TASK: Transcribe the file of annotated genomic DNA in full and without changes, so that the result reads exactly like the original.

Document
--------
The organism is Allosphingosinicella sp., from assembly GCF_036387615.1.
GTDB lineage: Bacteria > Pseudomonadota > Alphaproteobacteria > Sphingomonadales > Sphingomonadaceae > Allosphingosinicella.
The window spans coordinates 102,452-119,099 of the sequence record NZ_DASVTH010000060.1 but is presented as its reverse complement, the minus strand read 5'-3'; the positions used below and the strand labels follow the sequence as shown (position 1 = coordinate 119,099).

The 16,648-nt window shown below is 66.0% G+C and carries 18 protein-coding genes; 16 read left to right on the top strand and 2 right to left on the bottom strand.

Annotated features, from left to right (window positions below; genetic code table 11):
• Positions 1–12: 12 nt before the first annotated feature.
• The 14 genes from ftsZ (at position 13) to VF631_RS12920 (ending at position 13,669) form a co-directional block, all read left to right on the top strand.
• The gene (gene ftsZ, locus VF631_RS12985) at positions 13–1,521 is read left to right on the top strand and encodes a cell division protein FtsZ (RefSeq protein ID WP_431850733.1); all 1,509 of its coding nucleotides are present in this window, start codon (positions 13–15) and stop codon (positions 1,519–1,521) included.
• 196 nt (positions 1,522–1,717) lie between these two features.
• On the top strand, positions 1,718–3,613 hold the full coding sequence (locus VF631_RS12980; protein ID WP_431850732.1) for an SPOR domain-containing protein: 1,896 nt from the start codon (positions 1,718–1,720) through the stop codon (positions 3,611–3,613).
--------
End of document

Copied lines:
The organism is Allosphingosinicella sp., from assembly GCF_036387615.1.
GTDB lineage: Bacteria > Pseudomonadota > Alphaproteobacteria > Sphingomonadales > Sphingomonadaceae > Allosphingosinicella.
The window spans coordinates 102,452-119,099 of the sequence record NZ_DASVTH010000060.1 but is presented as its reverse complement, the minus strand read 5'-3'; the positions used below and the strand labels follow the sequence as shown (position 1 = coordinate 119,099).

The 16,648-nt window shown below is 66.0% G+C and carries 18 protein-coding genes; 16 read left to right on the top strand and 2 right to left on the bottom strand.

Annotated features, from left to right (window positions below; genetic code table 11):
• Positions 1–12: 12 nt before the first annotated feature.
• The 14 genes from ftsZ (at position 13) to VF631_RS12920 (ending at position 13,669) form a co-directional block, all read left to right on the top strand.
• The gene (gene ftsZ, locus VF631_RS12985) at positions 13–1,521 is read left to right on the top strand and encodes a cell division protein FtsZ (RefSeq protein ID WP_431850733.1); all 1,509 of its coding nucleotides are present in this window, start codon (positions 13–15) and stop codon (positions 1,519–1,521) included.
• 196 nt (positions 1,522–1,717) lie between these two features.
• On the top strand, positions 1,718–3,613 hold the full coding sequence (locus VF631_RS12980; protein ID WP_431850732.1) for an SPOR domain-containing protein: 1,896 nt from the start codon (positions 1,718–1,720) through the stop codon (positions 3,611–3,613).